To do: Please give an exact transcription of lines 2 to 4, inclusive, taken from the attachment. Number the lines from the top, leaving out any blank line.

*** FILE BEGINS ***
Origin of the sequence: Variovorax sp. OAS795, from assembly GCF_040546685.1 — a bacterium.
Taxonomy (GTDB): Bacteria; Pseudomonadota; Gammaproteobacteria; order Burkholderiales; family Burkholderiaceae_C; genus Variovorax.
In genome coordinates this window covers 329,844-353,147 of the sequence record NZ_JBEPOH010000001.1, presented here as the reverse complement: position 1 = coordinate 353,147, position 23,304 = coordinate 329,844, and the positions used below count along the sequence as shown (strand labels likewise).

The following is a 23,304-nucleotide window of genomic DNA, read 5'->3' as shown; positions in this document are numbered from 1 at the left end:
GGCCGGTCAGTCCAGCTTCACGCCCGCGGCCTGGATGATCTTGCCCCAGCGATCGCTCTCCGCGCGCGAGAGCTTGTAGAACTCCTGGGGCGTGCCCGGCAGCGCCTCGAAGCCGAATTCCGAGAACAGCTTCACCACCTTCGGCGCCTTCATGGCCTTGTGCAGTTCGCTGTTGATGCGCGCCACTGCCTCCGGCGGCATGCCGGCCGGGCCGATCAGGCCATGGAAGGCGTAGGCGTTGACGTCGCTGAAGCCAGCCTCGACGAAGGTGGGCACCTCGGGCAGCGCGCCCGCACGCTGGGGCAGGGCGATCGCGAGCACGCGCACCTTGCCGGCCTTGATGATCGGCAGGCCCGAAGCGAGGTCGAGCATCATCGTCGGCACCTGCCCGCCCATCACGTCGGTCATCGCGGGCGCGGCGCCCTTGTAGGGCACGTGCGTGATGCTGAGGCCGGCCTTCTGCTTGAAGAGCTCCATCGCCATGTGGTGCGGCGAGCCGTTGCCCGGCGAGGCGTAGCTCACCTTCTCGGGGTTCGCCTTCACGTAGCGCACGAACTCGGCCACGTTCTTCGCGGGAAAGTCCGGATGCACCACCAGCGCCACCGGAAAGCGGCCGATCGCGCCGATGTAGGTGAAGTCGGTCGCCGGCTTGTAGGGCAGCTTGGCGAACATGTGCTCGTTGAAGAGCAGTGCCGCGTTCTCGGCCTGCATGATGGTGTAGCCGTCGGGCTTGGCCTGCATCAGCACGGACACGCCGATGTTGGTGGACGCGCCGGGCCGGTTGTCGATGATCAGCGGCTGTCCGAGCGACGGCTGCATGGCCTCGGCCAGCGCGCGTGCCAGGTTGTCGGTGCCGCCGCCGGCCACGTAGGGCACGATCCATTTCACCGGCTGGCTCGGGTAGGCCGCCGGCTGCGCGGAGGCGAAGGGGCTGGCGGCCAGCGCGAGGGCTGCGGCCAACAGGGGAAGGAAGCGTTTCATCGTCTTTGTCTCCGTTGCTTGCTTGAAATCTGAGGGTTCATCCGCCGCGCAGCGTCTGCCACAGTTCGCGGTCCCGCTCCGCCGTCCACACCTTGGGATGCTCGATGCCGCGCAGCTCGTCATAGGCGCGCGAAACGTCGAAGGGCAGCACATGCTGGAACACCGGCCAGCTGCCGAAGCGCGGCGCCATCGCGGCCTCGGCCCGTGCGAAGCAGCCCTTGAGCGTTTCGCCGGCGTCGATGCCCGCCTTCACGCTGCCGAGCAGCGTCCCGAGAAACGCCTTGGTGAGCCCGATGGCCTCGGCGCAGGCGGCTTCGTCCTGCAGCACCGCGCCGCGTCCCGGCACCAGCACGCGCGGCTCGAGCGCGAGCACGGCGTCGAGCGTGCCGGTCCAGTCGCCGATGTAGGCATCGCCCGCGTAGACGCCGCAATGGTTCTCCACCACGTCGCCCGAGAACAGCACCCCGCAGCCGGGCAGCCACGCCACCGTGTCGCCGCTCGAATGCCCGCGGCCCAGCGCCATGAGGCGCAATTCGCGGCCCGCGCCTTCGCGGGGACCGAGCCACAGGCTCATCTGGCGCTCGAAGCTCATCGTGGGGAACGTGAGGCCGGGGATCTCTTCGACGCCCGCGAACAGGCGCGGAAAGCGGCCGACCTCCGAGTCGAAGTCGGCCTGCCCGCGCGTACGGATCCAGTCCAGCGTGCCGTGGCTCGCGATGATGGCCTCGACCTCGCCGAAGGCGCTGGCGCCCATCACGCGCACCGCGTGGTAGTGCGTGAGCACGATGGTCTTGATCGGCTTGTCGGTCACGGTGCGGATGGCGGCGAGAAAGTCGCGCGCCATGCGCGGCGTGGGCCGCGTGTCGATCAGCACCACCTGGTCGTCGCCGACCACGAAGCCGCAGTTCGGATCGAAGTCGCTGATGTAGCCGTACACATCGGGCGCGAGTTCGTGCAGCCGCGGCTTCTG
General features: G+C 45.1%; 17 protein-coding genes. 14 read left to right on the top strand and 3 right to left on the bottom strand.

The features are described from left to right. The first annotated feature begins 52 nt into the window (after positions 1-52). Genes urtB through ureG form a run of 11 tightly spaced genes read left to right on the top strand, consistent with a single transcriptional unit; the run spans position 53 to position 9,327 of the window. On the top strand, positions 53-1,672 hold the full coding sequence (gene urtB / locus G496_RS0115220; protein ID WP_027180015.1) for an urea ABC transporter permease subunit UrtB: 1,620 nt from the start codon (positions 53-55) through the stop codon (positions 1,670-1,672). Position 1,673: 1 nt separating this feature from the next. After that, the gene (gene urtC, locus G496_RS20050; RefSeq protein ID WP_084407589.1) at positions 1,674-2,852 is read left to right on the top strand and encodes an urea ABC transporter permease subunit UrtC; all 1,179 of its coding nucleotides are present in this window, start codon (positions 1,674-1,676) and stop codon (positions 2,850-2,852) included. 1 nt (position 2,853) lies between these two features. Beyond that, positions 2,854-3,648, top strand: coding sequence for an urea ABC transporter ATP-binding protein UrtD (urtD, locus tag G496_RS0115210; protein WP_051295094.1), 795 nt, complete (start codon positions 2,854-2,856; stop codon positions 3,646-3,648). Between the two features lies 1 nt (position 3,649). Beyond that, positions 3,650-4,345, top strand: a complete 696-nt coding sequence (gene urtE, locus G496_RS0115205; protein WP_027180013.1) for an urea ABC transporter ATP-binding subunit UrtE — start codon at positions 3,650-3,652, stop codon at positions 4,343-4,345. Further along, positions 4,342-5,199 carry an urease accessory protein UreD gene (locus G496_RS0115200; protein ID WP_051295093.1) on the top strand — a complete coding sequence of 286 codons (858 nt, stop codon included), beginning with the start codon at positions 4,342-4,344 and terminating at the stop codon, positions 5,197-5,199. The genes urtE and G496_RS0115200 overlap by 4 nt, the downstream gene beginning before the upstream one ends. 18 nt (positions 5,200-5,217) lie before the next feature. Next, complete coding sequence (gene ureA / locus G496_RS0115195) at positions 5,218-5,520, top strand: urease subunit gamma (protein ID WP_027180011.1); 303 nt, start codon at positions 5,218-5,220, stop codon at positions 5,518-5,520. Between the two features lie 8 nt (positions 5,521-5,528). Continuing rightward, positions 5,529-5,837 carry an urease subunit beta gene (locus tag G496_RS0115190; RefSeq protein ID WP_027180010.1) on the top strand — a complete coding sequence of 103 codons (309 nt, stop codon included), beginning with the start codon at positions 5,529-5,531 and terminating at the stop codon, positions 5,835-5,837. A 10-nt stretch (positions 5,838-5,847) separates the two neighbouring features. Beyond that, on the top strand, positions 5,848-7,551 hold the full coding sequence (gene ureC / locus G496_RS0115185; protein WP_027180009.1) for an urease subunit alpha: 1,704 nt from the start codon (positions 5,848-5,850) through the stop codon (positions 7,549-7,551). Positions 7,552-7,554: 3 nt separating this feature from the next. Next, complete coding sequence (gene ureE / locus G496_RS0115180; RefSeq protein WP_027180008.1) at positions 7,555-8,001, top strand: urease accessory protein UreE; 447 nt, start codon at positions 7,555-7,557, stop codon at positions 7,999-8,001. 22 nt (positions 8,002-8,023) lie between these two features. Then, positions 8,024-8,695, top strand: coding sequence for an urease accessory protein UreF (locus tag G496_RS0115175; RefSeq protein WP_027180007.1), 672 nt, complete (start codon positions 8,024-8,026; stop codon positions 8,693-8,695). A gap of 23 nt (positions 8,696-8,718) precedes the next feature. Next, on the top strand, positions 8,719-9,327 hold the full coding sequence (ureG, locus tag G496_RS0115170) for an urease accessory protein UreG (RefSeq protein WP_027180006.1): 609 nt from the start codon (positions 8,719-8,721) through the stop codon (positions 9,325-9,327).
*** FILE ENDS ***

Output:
Taxonomy (GTDB): Bacteria; Pseudomonadota; Gammaproteobacteria; order Burkholderiales; family Burkholderiaceae_C; genus Variovorax.
In genome coordinates this window covers 329,844-353,147 of the sequence record NZ_JBEPOH010000001.1, presented here as the reverse complement: position 1 = coordinate 353,147, position 23,304 = coordinate 329,844, and the positions used below count along the sequence as shown (strand labels likewise).

The following is a 23,304-nucleotide window of genomic DNA, read 5'->3' as shown; positions in this document are numbered from 1 at the left end: